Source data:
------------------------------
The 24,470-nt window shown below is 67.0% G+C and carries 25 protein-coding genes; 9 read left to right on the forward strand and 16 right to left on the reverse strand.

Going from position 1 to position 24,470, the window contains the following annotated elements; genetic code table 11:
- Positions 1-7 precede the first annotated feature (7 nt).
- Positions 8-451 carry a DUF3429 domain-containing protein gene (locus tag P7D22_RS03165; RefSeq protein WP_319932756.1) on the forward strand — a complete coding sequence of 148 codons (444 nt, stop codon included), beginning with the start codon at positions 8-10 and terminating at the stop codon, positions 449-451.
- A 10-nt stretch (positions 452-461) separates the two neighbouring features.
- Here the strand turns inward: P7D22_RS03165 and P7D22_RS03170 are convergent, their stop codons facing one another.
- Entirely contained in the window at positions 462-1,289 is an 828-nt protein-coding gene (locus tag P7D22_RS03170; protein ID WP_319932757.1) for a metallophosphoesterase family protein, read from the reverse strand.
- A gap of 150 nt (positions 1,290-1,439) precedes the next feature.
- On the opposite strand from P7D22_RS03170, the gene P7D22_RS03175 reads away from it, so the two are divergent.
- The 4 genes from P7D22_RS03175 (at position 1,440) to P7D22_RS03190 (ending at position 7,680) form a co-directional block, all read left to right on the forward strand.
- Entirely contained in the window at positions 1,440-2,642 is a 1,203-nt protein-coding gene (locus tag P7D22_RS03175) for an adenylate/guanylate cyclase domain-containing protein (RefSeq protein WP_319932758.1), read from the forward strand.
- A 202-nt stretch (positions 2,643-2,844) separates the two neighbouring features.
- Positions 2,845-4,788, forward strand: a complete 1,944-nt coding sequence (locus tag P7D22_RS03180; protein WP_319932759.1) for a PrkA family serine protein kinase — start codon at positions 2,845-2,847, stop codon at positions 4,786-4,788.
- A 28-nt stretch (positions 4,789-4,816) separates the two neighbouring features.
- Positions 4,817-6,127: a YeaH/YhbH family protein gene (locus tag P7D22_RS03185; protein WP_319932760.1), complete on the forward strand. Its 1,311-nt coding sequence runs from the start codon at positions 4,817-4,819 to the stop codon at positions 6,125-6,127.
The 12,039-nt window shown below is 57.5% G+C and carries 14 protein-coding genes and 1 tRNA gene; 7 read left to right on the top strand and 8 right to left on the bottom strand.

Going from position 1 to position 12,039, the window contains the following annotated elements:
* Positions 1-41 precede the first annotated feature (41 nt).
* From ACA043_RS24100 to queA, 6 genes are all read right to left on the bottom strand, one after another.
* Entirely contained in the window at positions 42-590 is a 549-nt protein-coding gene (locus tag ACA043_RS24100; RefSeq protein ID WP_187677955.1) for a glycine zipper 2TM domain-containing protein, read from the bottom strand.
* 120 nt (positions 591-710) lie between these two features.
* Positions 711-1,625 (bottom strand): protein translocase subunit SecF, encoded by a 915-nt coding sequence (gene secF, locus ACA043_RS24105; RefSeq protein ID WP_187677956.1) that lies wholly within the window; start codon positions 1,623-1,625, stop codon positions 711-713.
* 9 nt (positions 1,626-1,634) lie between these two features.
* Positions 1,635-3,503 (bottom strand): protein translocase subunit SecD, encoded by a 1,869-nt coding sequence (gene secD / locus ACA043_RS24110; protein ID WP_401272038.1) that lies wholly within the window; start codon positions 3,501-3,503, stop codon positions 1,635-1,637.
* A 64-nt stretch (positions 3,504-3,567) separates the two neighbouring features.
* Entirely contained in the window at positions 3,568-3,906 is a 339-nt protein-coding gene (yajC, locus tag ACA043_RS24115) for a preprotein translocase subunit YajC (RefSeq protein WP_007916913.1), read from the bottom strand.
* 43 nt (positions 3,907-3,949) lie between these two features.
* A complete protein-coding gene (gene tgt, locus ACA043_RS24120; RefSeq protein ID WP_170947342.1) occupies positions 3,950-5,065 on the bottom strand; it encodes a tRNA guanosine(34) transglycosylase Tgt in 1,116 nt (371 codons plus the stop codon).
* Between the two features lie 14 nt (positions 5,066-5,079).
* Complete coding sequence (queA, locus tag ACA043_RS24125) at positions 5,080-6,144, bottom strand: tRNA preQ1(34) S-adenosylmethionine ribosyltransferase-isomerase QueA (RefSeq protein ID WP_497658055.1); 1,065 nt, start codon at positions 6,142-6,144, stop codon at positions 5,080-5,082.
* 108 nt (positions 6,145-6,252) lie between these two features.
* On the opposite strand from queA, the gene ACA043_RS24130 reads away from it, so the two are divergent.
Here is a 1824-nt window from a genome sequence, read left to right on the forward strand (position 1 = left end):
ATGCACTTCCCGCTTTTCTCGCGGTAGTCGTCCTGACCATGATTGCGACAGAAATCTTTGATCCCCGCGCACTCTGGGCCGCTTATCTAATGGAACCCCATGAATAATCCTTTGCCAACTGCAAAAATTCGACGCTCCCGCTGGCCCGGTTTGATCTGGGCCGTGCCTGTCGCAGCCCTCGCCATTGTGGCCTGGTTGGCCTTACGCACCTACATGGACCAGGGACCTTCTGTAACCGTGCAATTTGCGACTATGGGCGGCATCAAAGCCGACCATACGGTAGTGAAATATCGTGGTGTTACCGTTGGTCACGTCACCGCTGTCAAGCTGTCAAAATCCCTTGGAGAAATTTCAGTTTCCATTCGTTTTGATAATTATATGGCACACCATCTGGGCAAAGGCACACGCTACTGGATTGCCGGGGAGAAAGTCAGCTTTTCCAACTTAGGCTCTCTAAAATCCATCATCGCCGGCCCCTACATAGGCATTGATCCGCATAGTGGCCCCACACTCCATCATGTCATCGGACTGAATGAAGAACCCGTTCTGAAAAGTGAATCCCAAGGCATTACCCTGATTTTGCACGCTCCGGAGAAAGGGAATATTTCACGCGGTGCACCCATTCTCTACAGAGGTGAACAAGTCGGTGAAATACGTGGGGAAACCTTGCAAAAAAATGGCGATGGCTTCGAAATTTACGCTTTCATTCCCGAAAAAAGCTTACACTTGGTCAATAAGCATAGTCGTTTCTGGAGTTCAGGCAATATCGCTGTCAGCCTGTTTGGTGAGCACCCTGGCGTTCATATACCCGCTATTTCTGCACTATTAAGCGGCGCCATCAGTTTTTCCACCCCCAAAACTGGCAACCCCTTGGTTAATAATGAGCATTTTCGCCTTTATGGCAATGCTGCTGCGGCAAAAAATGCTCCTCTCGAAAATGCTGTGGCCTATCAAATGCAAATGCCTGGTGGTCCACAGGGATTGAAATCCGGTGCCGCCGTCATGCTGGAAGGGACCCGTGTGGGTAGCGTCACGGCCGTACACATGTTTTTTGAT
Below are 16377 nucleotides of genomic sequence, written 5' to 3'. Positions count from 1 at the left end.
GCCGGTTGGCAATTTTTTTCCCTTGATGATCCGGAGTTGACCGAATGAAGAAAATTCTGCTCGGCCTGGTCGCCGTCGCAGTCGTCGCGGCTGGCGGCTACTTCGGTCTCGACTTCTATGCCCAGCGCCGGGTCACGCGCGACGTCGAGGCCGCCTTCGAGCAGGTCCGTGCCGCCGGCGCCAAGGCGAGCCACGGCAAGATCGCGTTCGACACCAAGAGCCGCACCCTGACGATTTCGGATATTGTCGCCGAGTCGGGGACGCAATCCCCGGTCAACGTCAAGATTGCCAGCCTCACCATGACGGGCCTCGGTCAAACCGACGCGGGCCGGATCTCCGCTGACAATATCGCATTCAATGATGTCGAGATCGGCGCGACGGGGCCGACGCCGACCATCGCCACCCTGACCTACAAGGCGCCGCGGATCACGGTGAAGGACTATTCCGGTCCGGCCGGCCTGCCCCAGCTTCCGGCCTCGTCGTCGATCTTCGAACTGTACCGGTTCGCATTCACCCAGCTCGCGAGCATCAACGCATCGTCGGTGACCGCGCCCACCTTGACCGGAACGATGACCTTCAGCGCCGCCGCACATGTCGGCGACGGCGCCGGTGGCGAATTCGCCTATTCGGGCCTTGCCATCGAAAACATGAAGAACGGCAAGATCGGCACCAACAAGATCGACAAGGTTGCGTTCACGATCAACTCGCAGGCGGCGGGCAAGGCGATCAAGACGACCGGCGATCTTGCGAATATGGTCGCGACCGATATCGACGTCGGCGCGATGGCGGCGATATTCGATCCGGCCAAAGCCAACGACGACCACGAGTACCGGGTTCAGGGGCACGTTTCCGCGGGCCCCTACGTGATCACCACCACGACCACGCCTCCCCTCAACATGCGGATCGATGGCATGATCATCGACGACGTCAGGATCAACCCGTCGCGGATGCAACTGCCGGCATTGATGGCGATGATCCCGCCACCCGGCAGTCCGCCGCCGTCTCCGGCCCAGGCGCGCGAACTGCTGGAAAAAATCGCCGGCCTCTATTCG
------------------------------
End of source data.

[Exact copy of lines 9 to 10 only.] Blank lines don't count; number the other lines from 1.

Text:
- On the opposite strand from P7D22_RS03170, the gene P7D22_RS03175 reads away from it, so the two are divergent.
- The 4 genes from P7D22_RS03175 (at position 1,440) to P7D22_RS03190 (ending at position 7,680) form a co-directional block, all read left to right on the forward strand.